Today has been a strange day. I did not get nearly as much sleep as I need to function properly. It has snowed for most of the day, finally tapering off just a couple of hours ago, and I am groggy from an impromptu nap not long ago.
I am determined to finish this challenge of writing a minimum of 500 words every day but sincerely wish the “stick your hand in a bucket, grab some words, and throw them at the screen” schtick would stop. I’m writing because well, I have to write, not because I necessarily have anything to say or want to be writing. But, practice makes perfect and all that.
Tonight, in my struggle to come up with a topic, I asked my friends on FB for suggestions.
Conclusion? I have some weird but deep and awesome friends.
Here are their suggestions, in no particular order, phrased as quirky questions:
1) What do sheep have to do with toast?
There’s a girl with luscious red hair wearing a gorgeous cream-coloured crew neck Shetland sweater, riding pants, and riding boots. She shuffles about the kitchen, waiting for a whistle of the kettle as she slices some bread and pops it into the oven. Opening the refrigerator, she stares at the contents before reaching in and grabbing the butter. A faint whistle starts to fill the tiny kitchen. She removes the kettle from the stove-top, retrieves the bread from the oven and puts it on a plate. Then she grabs a cup, pours hot water into it, adds a tea back, and sits down at the table to savour a quick breakfast before a long day of sheep-herding.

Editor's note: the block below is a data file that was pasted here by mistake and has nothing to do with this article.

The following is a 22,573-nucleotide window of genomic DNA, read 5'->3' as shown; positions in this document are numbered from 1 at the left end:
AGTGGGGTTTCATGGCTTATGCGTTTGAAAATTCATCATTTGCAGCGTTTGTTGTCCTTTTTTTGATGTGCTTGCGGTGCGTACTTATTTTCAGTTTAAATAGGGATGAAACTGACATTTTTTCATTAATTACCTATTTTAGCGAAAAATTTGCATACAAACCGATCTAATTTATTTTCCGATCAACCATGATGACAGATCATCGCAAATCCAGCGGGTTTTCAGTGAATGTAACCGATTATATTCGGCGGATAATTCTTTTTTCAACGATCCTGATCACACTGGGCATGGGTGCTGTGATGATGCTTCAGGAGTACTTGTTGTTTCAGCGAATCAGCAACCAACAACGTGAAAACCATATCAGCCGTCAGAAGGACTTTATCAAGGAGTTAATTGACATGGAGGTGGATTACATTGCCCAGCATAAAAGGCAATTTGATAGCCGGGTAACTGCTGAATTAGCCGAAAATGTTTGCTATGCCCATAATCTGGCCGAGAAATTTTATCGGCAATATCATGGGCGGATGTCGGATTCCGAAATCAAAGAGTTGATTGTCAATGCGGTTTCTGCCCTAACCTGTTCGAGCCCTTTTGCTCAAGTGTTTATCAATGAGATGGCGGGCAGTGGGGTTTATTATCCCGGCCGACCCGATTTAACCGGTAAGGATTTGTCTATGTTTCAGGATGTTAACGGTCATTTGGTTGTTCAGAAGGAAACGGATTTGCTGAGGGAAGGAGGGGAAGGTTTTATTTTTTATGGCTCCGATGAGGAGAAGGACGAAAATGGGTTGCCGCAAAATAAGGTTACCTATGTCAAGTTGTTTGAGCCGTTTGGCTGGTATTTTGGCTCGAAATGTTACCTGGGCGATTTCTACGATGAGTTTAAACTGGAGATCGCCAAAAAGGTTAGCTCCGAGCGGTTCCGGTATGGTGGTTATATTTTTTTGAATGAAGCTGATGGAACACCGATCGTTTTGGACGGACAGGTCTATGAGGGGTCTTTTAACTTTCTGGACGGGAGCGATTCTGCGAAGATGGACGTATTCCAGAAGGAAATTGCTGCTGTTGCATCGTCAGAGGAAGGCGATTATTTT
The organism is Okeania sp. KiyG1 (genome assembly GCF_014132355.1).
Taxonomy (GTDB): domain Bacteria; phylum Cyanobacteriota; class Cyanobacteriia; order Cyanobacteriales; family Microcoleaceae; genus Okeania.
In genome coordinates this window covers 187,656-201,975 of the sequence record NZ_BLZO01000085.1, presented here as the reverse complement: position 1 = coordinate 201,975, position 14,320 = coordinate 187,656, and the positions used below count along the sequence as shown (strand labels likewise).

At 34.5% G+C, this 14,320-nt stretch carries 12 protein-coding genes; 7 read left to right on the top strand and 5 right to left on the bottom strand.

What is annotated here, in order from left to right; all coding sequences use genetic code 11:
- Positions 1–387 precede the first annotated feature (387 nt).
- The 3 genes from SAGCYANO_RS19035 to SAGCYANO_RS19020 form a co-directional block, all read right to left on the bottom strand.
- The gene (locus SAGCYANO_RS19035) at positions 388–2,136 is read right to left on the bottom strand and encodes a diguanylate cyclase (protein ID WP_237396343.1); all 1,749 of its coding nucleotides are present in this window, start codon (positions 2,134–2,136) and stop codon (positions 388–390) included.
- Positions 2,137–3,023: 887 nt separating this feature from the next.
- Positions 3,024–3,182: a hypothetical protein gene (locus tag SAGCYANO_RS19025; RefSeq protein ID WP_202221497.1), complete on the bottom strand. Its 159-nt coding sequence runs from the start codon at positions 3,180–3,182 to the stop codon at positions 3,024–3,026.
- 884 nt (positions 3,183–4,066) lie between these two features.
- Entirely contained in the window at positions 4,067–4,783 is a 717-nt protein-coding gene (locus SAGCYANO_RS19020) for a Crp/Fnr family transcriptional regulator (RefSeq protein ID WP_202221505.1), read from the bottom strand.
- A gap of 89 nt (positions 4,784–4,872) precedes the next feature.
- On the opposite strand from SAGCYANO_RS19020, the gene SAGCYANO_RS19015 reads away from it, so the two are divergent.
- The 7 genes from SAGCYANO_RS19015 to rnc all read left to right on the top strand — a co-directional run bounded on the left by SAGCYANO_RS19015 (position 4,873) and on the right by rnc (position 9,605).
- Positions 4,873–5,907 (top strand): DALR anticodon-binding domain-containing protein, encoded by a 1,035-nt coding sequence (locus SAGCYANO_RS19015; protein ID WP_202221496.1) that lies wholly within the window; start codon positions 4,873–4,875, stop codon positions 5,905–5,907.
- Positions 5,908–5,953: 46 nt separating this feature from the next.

2) Brain fog – how do you clear it?
There are plenty of theories on how to clear brain fog. Menial tasks, for one. Folding laundry, doing dishes, cleaning, cooking. Or one could go for a walk (of course, when the windchill factor is in the negative Fahrenheit zone, going for a walk is well, not wise), a hike (again, COLD), watch a movie, listen to music, take a nap, drink some coffee (although I wouldn’t recommend this at 10pm at night). Laugh. Laughter helps a lot. And I think someone named Hemingway drank a lot when he wrote but I don’t know if that helps with brain fog – I would think that increases it.
3) How do you accept your new self after a life-changing experience?
Wow. We have a tough one here. Let go of the old you. Letting go is one of the most difficult things we ever do in life – letting go of ourselves, of our expectations, of living up to expectations others have of us. But until we shed these expectations, let go and start living, we are simply existing. Should we not have expectations? No. But we should not allow our past to hold us back from becoming the person we are meant to be. Life is fluid and like the trees, we need to learn to sway in even the strongest of gusts without breaking. And if we do break, it’s okay, we will sow seeds and grow into something even stronger. It’s not easy to accept your new self after a life-changing experience because we want to go back to that which is familiar but sometimes, we just can’t go back and instead must embrace that which is new.
4) Can one ever really go home again?
Yes and no. You can physically go home again but as I just stated in the previous question, you’ve changed because life is fluid. Things may be the same but you are different. This question reminds me of this past summer and finally returning to the Jersey Shore after moving away when I was a teenager. Since then, I too, like the shore, had been through so very much. But also like the shore, I too have rebuilt. We are both stronger after our storms, and will persevere no matter what is thrown at us. The final answer to this question is a firm yes and yet also a firm no.
5) How do you lose your regrets?
First, you wrap them all in a box and then you ship them to Papua New Guinea with no return address. But seriously. You live life fluidly. You let go, you learn to say yes or no with conviction. You own your actions, good or bad. Regrets are one of those things you give yourself permission to have, just like guilt or jealousy. Refuse to allow regrets into your life. That’s how you lose regrets. By living boldly and running headfirst into new experiences, reaching deep into the area outside your comfort zone.